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Linda Lyon, '68 today [1998]
You might listen to Linda every day on the radio and not realize your old Lancer pal is the one speaking.

Linda was one of the most popular and promising of the 1968 Lancers. Here's her biography from the KPCC radio station website in Pasadena:

Linda Othenin-Girard
Linda Othenin-Girard is senior producer of AirTalk. She started in radio at KPFK in Los Angeles during the late '80's after living for 13 years in Switzerland. She honed her radio skills with Feminist Magazine and working in the KPFK newsroom. After taking classes in radio broadcasting at Pasadena City College Linda did several stints as an on-air music announcer, and in 1992 began producing AirTalk. She hosted KPCC's Talk of the City for two years, leaving the air to become the senior producer of AirTalk in 2001, "the best job in the world." She lives in L.A. with her Swiss husband and her Irish Terrier. Linda has two sons, one at Skidmore College and the other studying Japanese in Berkeley.


We found these great photos of Linda at: http://picasaweb.google.com/ajclosangeles/ACCESSInTheMedia#

"Held at the lovely Beverly Hills home of Judi and Roy Kaufman, 'ACCESS in the Media' was an opportunity to ask the burning questions about the media from journalists and editors representing radio, newspaper, and blogs. Our expert panel included LA Times columnist Joel Stein, LAObserved and Truthdigg blogger Bill Boyarsky, Editor of the Jewish Journal of Greater Los Angeles Rob Eshman, Senior Producer of 'Airtalk with Larry Mantle' on KPCC's 89.3FM Linda Othenin-Girard, and GMMB PR Partner Steve Caplan."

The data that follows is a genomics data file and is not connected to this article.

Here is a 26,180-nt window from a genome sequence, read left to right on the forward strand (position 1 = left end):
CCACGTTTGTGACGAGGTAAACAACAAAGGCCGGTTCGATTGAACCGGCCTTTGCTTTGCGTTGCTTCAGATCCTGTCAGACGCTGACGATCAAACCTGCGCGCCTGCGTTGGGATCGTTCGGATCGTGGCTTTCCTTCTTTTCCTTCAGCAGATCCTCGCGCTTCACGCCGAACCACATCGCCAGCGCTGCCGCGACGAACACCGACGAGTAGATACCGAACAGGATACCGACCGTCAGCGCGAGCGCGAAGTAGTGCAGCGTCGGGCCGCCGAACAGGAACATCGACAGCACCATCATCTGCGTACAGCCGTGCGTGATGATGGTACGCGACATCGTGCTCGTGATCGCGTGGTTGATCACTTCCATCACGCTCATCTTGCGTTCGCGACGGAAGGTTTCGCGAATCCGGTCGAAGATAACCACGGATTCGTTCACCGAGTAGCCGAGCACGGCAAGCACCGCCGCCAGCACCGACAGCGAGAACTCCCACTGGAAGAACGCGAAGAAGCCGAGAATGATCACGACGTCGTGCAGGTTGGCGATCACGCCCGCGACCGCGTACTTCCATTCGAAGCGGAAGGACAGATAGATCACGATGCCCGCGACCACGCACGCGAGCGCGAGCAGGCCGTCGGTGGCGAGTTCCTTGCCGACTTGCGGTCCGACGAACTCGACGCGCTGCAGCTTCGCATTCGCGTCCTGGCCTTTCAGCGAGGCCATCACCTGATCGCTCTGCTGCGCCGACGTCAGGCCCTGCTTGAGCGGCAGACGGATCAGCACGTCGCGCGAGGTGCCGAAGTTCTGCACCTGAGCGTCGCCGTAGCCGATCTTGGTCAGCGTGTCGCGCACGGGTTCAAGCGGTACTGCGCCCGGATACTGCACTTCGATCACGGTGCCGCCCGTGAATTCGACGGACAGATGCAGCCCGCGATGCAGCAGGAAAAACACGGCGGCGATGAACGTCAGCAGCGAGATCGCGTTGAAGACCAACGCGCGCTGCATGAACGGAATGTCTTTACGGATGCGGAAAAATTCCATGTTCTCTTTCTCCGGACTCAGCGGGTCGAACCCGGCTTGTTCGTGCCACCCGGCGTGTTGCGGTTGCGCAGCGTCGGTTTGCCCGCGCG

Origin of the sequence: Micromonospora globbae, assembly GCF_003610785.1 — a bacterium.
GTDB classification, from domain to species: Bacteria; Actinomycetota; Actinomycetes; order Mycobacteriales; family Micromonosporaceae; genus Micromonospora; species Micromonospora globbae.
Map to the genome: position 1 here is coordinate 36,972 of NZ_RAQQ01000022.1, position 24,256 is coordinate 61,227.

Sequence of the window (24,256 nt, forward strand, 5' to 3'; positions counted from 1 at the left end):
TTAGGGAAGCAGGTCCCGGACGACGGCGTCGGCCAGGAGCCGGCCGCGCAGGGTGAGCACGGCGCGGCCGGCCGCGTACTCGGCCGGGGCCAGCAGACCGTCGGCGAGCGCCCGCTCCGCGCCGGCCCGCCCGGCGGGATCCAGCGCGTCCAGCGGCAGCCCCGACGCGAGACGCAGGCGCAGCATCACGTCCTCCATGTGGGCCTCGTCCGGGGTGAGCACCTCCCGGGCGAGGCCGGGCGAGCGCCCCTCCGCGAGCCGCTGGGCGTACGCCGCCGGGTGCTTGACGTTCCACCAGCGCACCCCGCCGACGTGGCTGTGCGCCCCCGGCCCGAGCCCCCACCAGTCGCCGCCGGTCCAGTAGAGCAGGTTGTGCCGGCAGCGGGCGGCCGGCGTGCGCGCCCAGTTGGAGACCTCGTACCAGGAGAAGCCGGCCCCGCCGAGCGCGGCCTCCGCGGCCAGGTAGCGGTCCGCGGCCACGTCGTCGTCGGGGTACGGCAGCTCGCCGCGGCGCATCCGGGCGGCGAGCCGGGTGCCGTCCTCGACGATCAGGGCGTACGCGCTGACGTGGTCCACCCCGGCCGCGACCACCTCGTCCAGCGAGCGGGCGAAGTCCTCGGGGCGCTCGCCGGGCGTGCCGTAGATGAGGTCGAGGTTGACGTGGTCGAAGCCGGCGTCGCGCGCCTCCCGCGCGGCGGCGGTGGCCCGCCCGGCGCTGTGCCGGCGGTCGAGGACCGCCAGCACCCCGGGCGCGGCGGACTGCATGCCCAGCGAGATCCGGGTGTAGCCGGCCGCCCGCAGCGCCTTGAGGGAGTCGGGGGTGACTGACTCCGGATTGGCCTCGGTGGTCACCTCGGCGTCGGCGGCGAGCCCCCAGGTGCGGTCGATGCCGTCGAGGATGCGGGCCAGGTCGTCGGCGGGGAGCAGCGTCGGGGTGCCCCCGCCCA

Click to enlarge a photo of Linda and view:

 

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Meanwhile, here's a 1998 interview with Linda:

Linda Othenin-Girard Steps From Behind the Scenes to 'Talk'
By Judith Michaelson
September 10, 1998, Los Angeles Times

Hers is a nice, normal voice on the phone. But hear Linda Othenin-Girard as she hosts "Talk of the City" on KPCC-FM (89.3), and the sound is different. Mellower, more resonant, slower paced but still peppy, a made-for-FM-talk voice.

At 48, she has spent a dozen years in Los Angeles public radio, but not until three weeks ago has she had a regular show on it.

"But I had done some on-air begging for money in fund drives," Othenin-Girard (pronounced Oth-enin) notes lightly, "which one has to do in working for public radio, and a few fill-ins."

On the air Monday through Thursday from 9 to 11 a.m., she replaces Larry Marino, who moved to a spruced-up KIEV-AM (870) as host of morning drive. Kitty Felde continues as the Friday host.

As a volunteer at KPFK-FM (90.7) and later at KPCC, Othenin-Girard aspired to an on-air position. Then in 1992, Larry Mantle appointed her his producer on "AirTalk," and she was more than happy in the background. In 1996, when "Talk of the City" was added to KPCC's lineup, she became a producer on that show as well.

Married and the mother of two teenage sons, the low-key host says her assignment came as a shock.

But Mantle, KPCC's program director, who made the appointment along with outgoing general manager Rod Foster, says she's "such a logical choice, given her in-depth knowledge of topical issues and her overall intellect. She is a generalist, which is best suited to a program like this, but she has a particular interest in national and international politics, and also a great interest in science."

Othenin-Girard, who grew up in Palo Alto and Fullerton, graduated from UC Irvine in 1969 with a degree in history, then went abroad to study French at the University of Geneva. She lived in Switzerland for about a dozen years.

There she got a diploma in French studies, met her husband, Alain Othenin-Girard, taught English to scientists and businesspeople, was a partner in a furniture import and retail business, and was active in a movement to support political refugees from Argentina and Chile who had escaped to Europe.

She also discovered the joy of radio. "I was not hearing enough French, so alone in my apartment, I used to turn on the radio. After six months, I started to hear words that I understood, to make sense of the language. They talk all the time on the radio--and I just became obsessed."